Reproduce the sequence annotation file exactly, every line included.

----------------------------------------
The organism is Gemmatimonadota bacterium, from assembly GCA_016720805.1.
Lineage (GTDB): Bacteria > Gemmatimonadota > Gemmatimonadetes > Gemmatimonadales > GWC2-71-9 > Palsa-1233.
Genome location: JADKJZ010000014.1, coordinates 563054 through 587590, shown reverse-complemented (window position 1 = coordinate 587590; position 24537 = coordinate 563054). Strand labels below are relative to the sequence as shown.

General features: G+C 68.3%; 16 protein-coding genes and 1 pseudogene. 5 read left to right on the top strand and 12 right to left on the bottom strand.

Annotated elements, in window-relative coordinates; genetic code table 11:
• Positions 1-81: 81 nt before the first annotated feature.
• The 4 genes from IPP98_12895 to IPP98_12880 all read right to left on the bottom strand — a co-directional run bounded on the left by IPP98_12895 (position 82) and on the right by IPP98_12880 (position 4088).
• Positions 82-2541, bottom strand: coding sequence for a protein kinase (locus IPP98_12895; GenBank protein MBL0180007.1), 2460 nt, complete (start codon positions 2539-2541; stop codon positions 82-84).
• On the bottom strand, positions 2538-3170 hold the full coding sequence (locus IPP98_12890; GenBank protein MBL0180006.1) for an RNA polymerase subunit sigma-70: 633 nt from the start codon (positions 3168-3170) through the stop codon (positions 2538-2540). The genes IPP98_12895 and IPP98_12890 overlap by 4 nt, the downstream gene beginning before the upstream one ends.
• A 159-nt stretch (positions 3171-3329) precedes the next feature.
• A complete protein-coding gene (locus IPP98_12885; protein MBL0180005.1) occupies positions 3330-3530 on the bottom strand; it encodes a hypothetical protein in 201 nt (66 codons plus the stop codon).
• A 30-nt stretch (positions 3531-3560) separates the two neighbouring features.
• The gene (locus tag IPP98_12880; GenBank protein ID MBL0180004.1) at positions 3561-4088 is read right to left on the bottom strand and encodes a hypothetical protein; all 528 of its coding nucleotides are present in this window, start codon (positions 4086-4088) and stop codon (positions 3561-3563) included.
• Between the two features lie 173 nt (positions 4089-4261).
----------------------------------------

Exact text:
The organism is Gemmatimonadota bacterium, from assembly GCA_016720805.1.
Lineage (GTDB): Bacteria > Gemmatimonadota > Gemmatimonadetes > Gemmatimonadales > GWC2-71-9 > Palsa-1233.
Genome location: JADKJZ010000014.1, coordinates 563054 through 587590, shown reverse-complemented (window position 1 = coordinate 587590; position 24537 = coordinate 563054). Strand labels below are relative to the sequence as shown.

General features: G+C 68.3%; 16 protein-coding genes and 1 pseudogene. 5 read left to right on the top strand and 12 right to left on the bottom strand.

Annotated elements, in window-relative coordinates; genetic code table 11:
• Positions 1-81: 81 nt before the first annotated feature.
• The 4 genes from IPP98_12895 to IPP98_12880 all read right to left on the bottom strand — a co-directional run bounded on the left by IPP98_12895 (position 82) and on the right by IPP98_12880 (position 4088).
• Positions 82-2541, bottom strand: coding sequence for a protein kinase (locus IPP98_12895; GenBank protein MBL0180007.1), 2460 nt, complete (start codon positions 2539-2541; stop codon positions 82-84).
• On the bottom strand, positions 2538-3170 hold the full coding sequence (locus IPP98_12890; GenBank protein MBL0180006.1) for an RNA polymerase subunit sigma-70: 633 nt from the start codon (positions 3168-3170) through the stop codon (positions 2538-2540). The genes IPP98_12895 and IPP98_12890 overlap by 4 nt, the downstream gene beginning before the upstream one ends.
• A 159-nt stretch (positions 3171-3329) precedes the next feature.
• A complete protein-coding gene (locus IPP98_12885; protein MBL0180005.1) occupies positions 3330-3530 on the bottom strand; it encodes a hypothetical protein in 201 nt (66 codons plus the stop codon).
• A 30-nt stretch (positions 3531-3560) separates the two neighbouring features.
• The gene (locus tag IPP98_12880; GenBank protein ID MBL0180004.1) at positions 3561-4088 is read right to left on the bottom strand and encodes a hypothetical protein; all 528 of its coding nucleotides are present in this window, start codon (positions 4086-4088) and stop codon (positions 3561-3563) included.
• Between the two features lie 173 nt (positions 4089-4261).